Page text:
In an essay from 15 years ago that remains one of the best background pieces on Chinese nationalism that I have ever read, professor Jeremy Barmé of the Australian National University delves into the historical and philosophical underpinnings of this rising ethos.
There is a growing consensus among Beijing-watchers that nationalism has replaced economic development as the primary driver of domestic Chinese politics on the eve of a generational leadership transition. For that reason, there is no better time than now to dive beneath the surface of this phenomenon and understand it from the roots.
I read Barme’s piece with great interest. While I didn’t come away with any profound conclusions, I see what is happening today with somewhat greater clarity. It also helps peer behind the Red Rhetoric of Bo Xilai’s campaigns to see something older and more elemental at work.
GigaOM‘s Darrell Etherington believes that the way for Apple to sustain its dominance in the tablet market in response to challenges from the Kindle Fire is to offer a smaller, cheaper tablet. The case he makes – that a cheap tablet with a tightly integrated “content ecosystem” is the best response – is not a bad one, but it misses the wider point.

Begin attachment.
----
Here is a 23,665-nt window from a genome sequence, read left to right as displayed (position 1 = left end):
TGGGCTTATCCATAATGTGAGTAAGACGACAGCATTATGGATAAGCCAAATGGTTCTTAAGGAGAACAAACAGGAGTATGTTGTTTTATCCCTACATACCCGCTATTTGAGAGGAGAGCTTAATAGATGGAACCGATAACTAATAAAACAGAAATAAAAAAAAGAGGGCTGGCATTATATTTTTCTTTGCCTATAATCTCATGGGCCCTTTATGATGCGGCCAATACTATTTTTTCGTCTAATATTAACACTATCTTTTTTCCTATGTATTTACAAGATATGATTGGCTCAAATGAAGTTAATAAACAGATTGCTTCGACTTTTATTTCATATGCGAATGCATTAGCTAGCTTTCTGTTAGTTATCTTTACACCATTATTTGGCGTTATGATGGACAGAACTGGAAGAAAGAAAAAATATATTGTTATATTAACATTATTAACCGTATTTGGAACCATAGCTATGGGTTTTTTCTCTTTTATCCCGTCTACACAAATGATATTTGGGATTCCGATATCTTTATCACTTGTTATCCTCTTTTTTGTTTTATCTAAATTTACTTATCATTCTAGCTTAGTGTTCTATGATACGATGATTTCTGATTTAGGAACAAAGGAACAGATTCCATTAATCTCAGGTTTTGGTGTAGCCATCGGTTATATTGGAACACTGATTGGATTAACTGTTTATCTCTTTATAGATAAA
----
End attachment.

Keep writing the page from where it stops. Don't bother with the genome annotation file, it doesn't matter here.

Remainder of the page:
The issue with tablets going forward will not be large versus small or high-end versus low-end, but general versus specialized. The iPad, the Motorola XOOM, and the Samsung Galaxy Tab are examples of high-end, tablet format computing devices that are designed to perform an array of tasks. The Kindle Fire, despite the other things you can do with it, is designed to offer a quality book, music, and possibly movie experience. At doing other things, even browsing the web, it is somewhat weaker.
And this is not a bad thing. Not everybody wants a tablet to act like a laptop without a keyboard, and in fact the great untapped opportunity is in finding ways to target the format for specific experiences or vertical markets where the iPad or XOOM would be too much machine for the job.
Back in the Hutong Finally, blogging again 1657 hrs.
As the debate over if, when, and how China will begin to produce global brands continues, someone quipped today that China will start building brands only after it starts creating products people want to buy. That’s a fair point, but I don’t think it goes far enough. As Thys De Beer wrote last year:
In the 1920’s WK Kellogg said: “The purpose of business is not to make a profit. What a dreary and demeaning description. The purpose of business is to add value to people’s lives. The consequence of doing that well is that you make a handsome profit.
Debate that if you will, but I think that Kellogg’s statement reflects
an idea that has yet to germinate among Chinese executives, and that therein lies the core reason why China has yet to produce global brands.